(HealthDay News) — Non-O blood type seems to be a time-dependent predictor of venous thromboembolism (VTE) in patients with newly diagnosed or recurrent cancer, according to a study published online April 13 in Blood Advances.

Cornelia Englisch, from the Medical University of Vienna in Austria, and colleagues conducted an analysis within the Vienna Cancer and Thrombosis Study, including patients with newly diagnosed or recurrent cancer, to examine the influence of ABO blood type on cancer-associated VTE risk. The analysis included 1,708 patients, followed for a median of 24 months.

Overall, 151 patients (8.8 percent) developed VTE. The researchers observed no association between non-O blood type and VTE risk during the first three months of follow-up (subdistribution hazard ratio [SHR], 1.00; 95 percent confidence interval, 0.60 to 1.67). Thereafter, a significant association was seen for non-O blood type and VTE risk (SHR, 1.79; 95 percent confidence interval, 1.12 to 2.85). In patients with intermediate and low thrombotic risk tumor types, non-O blood type was associated with higher VTE risk (SHR, 1.73; 95 percent confidence interval, 1.09 to 2.73), but no significant association was seen in very high-risk types (pancreatic, gastroesophageal, and brain cancer; SHR, 0.94; 95 percent confidence interval, 0.55 to 1.61). After adjustment for factor VIII, this association was weakened.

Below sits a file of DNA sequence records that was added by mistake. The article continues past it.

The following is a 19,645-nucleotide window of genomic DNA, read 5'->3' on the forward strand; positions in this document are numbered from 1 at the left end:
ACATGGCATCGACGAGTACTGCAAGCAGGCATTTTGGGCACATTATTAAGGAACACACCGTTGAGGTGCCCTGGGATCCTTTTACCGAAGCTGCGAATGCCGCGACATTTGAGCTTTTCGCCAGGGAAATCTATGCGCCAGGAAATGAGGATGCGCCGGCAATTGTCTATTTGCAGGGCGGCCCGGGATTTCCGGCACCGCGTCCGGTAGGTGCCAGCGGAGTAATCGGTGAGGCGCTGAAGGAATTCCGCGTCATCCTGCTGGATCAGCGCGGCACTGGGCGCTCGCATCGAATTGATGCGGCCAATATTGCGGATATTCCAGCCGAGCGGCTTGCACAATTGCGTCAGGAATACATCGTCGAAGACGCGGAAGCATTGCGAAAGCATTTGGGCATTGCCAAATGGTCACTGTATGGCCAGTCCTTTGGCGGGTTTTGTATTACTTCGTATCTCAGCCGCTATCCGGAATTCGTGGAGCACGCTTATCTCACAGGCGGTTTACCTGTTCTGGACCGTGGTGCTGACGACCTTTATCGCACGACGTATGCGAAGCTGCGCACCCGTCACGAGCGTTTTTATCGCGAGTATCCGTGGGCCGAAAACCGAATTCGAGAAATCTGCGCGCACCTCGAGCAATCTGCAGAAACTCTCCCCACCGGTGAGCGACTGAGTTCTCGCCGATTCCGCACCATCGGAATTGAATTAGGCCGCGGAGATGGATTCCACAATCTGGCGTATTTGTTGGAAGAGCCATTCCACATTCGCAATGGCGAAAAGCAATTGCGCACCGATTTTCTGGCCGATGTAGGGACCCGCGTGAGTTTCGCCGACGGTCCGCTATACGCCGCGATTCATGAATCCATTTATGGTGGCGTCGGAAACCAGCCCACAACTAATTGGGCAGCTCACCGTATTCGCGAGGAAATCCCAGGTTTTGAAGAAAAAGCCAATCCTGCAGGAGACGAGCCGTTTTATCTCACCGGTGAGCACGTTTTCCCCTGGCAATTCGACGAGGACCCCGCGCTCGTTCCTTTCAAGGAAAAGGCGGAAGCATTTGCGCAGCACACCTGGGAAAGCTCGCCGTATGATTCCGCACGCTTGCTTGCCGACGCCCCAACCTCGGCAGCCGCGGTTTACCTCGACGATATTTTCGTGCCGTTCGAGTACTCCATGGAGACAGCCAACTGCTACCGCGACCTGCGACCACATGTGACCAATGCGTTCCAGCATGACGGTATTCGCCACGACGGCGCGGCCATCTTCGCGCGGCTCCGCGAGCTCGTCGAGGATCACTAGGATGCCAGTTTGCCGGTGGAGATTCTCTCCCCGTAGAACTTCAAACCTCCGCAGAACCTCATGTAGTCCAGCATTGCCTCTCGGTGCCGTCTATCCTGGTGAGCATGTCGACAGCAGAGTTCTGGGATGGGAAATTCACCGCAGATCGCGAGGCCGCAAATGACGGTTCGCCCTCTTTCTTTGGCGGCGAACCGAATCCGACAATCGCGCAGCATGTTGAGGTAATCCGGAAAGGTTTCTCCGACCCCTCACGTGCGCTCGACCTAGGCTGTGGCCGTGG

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“ABO blood type group is an easily accessible VTE predictor that can help in the clinical practice during risk assessment in patients with cancer,” the authors write.

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